October 2014

PTAB Holds Software Claims Indefinite

With all the attention paid recently to patent-eligibility questions under 35 U.S.C. § 101, patent drafters should take note of a recent decision by the USPTO’s Patent Trial and Appeal Board (PTAB) holding claims indefinite under 35 U.S.C. § 112, second paragraph.  In In re Dawson, Appeal 2012-004396 (Sept. 18, 2014), the PTAB entered a new ground of rejection under Section 112, and consequently reversed rejections under 35 U.S.C. § 102(e) on grounds that the invention could not have been well enough understood for a prior art rejection to have been made. The patent applicant had appealed the Examiner’s rejection of the following claim: 1. A method, performed on a computer system, for ameliorating an offer of transport that a first avatar online in a virtual universe is targeted to receive from a second avatar online in the virtual universe for teleporting to another virtual region within the virtual universe for exposure to an advertisement, the method comprising: using the computer system to perform the following: detecting that the second avatar has sent the first avatar the offer of transport to the virtual region for exposure to the advertisement via a virtual universe client that provides interaction with the virtual… Read More »PTAB Holds Software Claims Indefinite

Patent Claims For Retrieval of Data from Medical Database Held Not Patent-Eligible

Patent claims directed to a medical database did not meet patent-eligibility requirements of 35 U.S.C. § 101. Therefore, the court in Cogent Med., Inc. v. Elsevier Inc., Nos. C-13-4479-RMW; C-13-4483-RMW; C-13-4486-RMW (N.D. Cal. Sept. 30, 2014), granted a motion to dismiss the plaintiffs complaint for patent infringement for failing to state a claim under FRCP 12(b)(6). The court quoted from the Detailed Description of the patent-in-suit, U.S. Patent No. 7,133,879, for a summary of the “alleged invention:” The invention provides access to one or more databases to a user. The user can select areas of interest and store searches to be performed on the databases. Additionally, the user can access data selections made by an entity other than the user. For example, the user can request data selections regarding a specified topic made by an expert in that topic. The user can request data selections made by an advertiser. Further, claim 1 was “representative of the other claims,” and recited “a method for providing data to a user from one or more data sets.” Before considering the patent-eligibility of the claims, the court considered the patent owner’s argument that claim construction was necessary before the question of patentable subject matter… Read More »Patent Claims For Retrieval of Data from Medical Database Held Not Patent-Eligible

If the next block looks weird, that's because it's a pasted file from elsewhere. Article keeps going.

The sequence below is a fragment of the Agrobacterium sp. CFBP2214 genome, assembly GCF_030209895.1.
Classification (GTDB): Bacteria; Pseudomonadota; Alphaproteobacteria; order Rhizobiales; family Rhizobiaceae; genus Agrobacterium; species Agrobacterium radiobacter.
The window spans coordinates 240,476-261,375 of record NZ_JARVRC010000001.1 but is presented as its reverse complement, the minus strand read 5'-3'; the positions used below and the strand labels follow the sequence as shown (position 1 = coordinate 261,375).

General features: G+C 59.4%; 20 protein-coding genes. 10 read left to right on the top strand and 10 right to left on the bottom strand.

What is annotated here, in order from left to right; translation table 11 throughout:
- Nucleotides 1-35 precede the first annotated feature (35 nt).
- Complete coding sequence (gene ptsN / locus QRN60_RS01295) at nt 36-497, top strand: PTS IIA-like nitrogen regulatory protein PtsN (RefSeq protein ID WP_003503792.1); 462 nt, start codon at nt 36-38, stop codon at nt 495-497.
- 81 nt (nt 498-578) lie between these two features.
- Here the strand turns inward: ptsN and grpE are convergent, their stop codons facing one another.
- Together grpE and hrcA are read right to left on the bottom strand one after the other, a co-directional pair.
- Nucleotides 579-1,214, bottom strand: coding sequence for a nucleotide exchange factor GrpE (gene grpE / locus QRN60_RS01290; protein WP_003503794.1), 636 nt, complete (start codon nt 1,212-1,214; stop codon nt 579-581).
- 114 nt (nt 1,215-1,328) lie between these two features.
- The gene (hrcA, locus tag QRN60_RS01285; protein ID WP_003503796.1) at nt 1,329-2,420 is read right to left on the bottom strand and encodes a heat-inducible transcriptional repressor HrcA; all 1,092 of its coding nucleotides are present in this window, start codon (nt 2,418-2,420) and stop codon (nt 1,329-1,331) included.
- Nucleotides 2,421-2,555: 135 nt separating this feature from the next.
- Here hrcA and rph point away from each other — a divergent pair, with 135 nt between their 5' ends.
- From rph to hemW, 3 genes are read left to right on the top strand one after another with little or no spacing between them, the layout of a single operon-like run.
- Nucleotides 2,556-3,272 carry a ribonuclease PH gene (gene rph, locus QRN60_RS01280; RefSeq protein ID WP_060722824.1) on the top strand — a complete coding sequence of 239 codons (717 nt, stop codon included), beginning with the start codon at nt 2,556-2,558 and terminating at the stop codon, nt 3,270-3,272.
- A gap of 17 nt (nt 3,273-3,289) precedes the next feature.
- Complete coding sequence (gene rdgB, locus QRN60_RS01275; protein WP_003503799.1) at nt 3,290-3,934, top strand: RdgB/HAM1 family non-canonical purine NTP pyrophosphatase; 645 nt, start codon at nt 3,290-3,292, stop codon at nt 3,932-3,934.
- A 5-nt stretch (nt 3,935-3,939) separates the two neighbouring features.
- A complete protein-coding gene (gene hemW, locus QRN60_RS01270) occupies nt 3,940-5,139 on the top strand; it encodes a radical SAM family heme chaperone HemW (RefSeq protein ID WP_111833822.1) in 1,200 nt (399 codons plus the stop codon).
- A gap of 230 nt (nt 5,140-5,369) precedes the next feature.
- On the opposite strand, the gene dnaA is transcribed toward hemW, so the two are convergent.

Court Finds Patent Claims Directed to Abstract Idea But Denies Motion to Dismiss

Patent claims directed “to the abstract idea of verifying a transaction” included “a limitation requiring pseudorandom tag generating software that could not be done with pen and paper,” which limitation could plausibly be read as narrowing the claims to make them patent-eligible. Therefore, the court in Card Verification Solutions, LLC v. Citigroup Inc., No. 13 C 6339 (N.D. Ill. Sept. 29, 2014), denied the defendant’s motion to dismiss for lack of patent-eligible subject matter under 35 U.S.C. § 101. Claims of United States Patent No. 5,826,245 recite methods such as “giving verification information for a transaction between an initiating party and a verification-seeking party, the verification information being given by a third, verifying party, based on confidential information in the possession of the initiating party.” The court did not hesitate to say that “the claims are drawn to the concept of verifying transaction information,” which was a fundamental economic practice, and therefore an “abstract idea.” Nonetheless, “[a] plausible interpretation of the patent is that computing devices, software, keyboards, and credit card readers would be required to use the invention.” While mere implementation in a computer did not make an abstract idea patent-eligible, in this case “an entirely plausible interpretation of… Read More »Court Finds Patent Claims Directed to Abstract Idea But Denies Motion to Dismiss

Online Terms and Conditions Are Usually Enforceable